TL;DR This Week In Cinema: Blood Is Not Thicker Than Your Screenplay Consultant
Welcome to Beat's weekly rundown of what's hot in the coming seven days of cinematic releases. My bugbear of unresolved problems on a script level comes roaring back this week, along with some refreshing horror and painterly drama.
Six films again? Goodness, I spoil you. To be fair, there's seven releases, but Operation Chromite didn't quite make the cut - sorry, Mr Neeson.
While producers pick at bones, I pick bones with them. Mad Max himself lands on my shitlist, horror gets reinvented for the hundredth time this year, and some Scottish people feel sad about something other than their current system of governance.
Guessing here, but it seems a lot of critics saw a different film to the one I did. Sure, Mel Gibson does a bang-up job of being a recovering alcoholic and anti-Semite, but is this form the best way for him to tackle his very real and very pressing demons?
Short answer: no. Pick a flick that isn't this trashy, racist, sexist and plain unoriginal to work through your issues, Max.
Even as a grungy revenge flick, it fails. The action is unappealing, the characters other than Link repellent and one-dimensional. Gibson gets off a few good one-liners, but spends the rest of the runtime trudging around with Little Miss Plot Device (Erin Moriarty) in predictable fashion. How director Jean-François Richet manages to waste the eminent William H. Macy is beyond me.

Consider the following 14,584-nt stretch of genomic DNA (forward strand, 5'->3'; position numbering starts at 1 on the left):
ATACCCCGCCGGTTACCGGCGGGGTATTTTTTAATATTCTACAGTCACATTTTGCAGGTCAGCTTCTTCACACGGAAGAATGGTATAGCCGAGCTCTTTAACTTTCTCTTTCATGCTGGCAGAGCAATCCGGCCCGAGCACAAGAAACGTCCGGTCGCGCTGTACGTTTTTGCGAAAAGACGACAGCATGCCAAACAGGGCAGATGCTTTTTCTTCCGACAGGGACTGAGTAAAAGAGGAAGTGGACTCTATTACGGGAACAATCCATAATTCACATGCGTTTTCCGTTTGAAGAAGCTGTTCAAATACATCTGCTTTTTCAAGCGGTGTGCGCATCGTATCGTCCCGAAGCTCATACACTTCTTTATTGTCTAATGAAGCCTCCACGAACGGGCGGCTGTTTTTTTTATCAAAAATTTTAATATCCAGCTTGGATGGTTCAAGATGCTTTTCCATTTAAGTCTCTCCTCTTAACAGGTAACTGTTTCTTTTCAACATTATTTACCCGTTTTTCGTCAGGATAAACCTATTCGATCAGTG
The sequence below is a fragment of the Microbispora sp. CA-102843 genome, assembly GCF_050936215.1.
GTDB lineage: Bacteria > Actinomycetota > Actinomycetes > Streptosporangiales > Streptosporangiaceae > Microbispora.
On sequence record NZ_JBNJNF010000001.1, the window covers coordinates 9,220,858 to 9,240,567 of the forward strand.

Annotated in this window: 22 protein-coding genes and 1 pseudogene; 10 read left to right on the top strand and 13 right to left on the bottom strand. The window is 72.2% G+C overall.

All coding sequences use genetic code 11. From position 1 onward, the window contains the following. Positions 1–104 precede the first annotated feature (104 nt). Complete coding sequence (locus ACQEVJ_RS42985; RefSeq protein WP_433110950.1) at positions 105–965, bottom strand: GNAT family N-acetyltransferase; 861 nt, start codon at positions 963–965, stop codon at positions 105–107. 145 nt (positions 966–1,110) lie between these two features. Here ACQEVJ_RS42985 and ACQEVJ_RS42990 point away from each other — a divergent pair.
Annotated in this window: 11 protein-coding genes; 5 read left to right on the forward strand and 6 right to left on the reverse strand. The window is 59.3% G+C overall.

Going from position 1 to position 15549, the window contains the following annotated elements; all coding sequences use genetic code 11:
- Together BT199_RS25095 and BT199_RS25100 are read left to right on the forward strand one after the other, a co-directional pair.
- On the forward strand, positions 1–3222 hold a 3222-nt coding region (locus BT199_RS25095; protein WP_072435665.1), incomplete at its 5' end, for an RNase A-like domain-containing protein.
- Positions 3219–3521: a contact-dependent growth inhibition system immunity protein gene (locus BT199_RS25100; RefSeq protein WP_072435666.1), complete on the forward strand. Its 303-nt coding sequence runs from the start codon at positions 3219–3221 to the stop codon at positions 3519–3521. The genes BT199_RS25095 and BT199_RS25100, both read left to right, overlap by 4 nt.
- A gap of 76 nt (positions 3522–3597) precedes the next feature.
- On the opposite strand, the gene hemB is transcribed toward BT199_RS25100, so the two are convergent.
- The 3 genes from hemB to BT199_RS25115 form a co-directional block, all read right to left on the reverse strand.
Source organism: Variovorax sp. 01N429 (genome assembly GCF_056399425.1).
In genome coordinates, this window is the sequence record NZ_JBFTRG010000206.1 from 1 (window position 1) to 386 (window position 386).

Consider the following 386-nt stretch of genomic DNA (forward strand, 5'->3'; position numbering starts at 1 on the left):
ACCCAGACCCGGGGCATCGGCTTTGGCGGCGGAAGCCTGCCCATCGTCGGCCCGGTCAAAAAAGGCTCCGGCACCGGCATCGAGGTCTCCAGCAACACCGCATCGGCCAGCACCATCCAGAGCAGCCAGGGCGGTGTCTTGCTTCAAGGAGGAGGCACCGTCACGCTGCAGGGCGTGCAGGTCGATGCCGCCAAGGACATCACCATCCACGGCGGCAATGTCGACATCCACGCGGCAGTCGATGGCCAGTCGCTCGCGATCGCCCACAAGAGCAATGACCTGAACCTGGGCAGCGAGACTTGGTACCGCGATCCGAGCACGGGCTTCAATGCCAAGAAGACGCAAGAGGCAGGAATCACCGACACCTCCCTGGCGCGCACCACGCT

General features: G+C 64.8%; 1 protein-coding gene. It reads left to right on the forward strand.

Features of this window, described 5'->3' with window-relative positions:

Let's dig into those words at the end of the trailer: "How far would you go to protect what's yours?" Not only are they a riff on the single most overused tagline in history, they paint Lydia as possession. That's barely scratching the surface of a screenplay in which Link's last line of dialogue is, "You're a good girl."
tl;dr Take off the nostalgia goggles - Mad Max this ain't.
Fede Alvarez appeared on the horror scene like a thunderclap, directing the oddly self-serious but hugely fun (link NSFW) Evil Dead remake under the guidance of Sam Raimi. The same two enfants terrible have once again joined with screenwriter Rodo Sayagues and scream queen Jane Levy to deliver the chills.
Done with the undead, they tackle another stalwart mainstay of horror - the home invasion thriller. As three small-time Detroit crooks break into the house of a blind war veteran (Stephen Lang) to steal his insurance payout, they discover he may not be as helpless as they thought.
Ah, Detroit, where crime doesn't pay because nothing ever pays. It's just as hard to be a cop as a criminal, as hard to make it for guitarists as rappers, and as dangerous to be a virgin as it is to have sex. Now we can add "breathing" to the list of things not to do there.
tl;dr Detroit, motherfucker. Don't choke.
Jason Statham franchise revivals have been in vogue among Hollywood producers, and that hasn't that gone well for everyone. At least this time Statham had the temerity to stick around.